8/12/16

2016 Purple Patch Fitness Greenville camp



I have a Master Degree in Exercise Physiology....but I don't know everything about exercise physiology.
I am a Board Certified Sport Dietitian....but I don't know everything about sport nutrition.
I am a 11x Ironman finisher, including 4 Ironman World Championship finishes, but I'm really not that great of a triathlete.

I don't lack self confidence but I have self awareness that to be an expert in anything, you have to focus on personal development, continuous education and the understanding that there is always someone smarter/better than you.

As a coach and sport dietitian, I learn every day. Whether it's from an athlete, a research article or another expert, I am constantly learning. I hope that I never stop learning.

Regardless of my educational background and professional experiences, it's simply not possible to know everything about what I do.
And I'm cool with that.

The reality is that sports are constantly changing, especially endurance sports when there are so many variables and factors that make for a "great" race day performance.
Research changes and the training, diet and lifestyle habits by athletes are constantly changing.

In my field, endurance sports (specifically triathlon and running), can be complicated and rarely is there a "best" approach to be applied by the masses. It's only when an athlete figures out what works best for him/her that he/she knows exactly what will work.

I believe that every expert needs another expert as a mentor. I feel the same way about athletes who are coaches - every coach needs a coach.

Having a mentor, or another expert, who you trust, who you believe in his/her philosophy, who is passionate, educated and committed to his/her practice and shares a similar vision as you, is important. But what's more important is that this mentor/expert has more experience than you, a slightly different set of skills and can say/do things that are new to you.
While you don't have to agree with everything that your mentor says, suggests or does, your expert/mentor should challenge you to think, in a good way.

When you are a professional/expert, there is great benefit of having an expert like this in your life because it keeps you having fun - you are constantly challenged to think, learn and devote yourself to your practice.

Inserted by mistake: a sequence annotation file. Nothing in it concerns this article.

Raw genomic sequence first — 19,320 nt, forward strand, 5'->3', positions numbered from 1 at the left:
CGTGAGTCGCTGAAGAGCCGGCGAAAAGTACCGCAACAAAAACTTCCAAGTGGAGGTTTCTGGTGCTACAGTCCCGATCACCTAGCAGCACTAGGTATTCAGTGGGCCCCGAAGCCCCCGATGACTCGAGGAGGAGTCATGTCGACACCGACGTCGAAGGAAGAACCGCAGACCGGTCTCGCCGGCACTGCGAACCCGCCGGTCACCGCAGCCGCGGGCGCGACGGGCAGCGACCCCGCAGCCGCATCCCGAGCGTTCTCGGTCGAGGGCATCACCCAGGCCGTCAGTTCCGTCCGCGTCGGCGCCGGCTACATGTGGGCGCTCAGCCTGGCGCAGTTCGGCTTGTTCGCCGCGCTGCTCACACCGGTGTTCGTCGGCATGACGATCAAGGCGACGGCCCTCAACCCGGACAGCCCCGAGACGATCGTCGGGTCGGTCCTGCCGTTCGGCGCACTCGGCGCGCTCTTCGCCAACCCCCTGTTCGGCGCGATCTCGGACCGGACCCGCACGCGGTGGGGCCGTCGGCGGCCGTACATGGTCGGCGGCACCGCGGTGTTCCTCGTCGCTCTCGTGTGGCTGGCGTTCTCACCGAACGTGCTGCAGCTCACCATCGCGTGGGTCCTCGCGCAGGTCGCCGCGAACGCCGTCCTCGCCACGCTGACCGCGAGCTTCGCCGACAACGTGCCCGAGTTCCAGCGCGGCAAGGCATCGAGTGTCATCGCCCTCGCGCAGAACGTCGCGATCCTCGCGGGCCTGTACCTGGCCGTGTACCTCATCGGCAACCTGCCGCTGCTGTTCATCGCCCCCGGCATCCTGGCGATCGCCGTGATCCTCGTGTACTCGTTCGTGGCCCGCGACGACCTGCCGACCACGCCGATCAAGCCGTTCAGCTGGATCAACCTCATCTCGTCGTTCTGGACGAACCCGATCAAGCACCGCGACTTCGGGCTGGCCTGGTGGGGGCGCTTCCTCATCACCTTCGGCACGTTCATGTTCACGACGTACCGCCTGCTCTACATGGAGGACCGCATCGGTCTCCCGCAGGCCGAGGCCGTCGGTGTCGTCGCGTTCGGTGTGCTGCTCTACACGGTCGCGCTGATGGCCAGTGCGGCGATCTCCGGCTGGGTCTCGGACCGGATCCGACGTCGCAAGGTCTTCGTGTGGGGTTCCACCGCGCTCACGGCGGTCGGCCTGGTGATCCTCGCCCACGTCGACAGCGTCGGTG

And with this extra dose of devotion, you become more successful.

I have been a long time fan of coach Matt Dixon of Purple Patch Fitness because I believe we share a similar philosophy in how we coach our athletes. Certainly, with him having an extensive record of successful age group, professional and even Olympic/Elite athletes that he has coached, his methods also work.

Even though Karel and I are coaches, and we take our coaching business very seriously (it's our full-time, 24/7, 365-day a year job), learning is extremely important to us. We are constantly reading, listening to podcasts and studying the training methods and approaches by other coaches (and athletes) but Matt Dixon has been a continued resource and mentor for us at Trimarni.

Although Karel is technically the athlete who is coached by Matt, by default, since I train with Karel and Karel oversees my training, I feel that I am also coached by Matt.
For the 4 days, not only do I get to learn from coach Matt Dixon in Greenville, SC but I get hands-on experiences with coach Matt (and Paul - the "bike whisper") and I get to see how he interacts with other athletes. With many other PPF athletes in attendance, there is constant education but also a nice push to make me work hard.

Learning, working hard, having fun.
This is my recipe to being successful.

Always keep yourself learning.
Always be willing to work hard. 
And above all, have fun. Lots and lots of fun.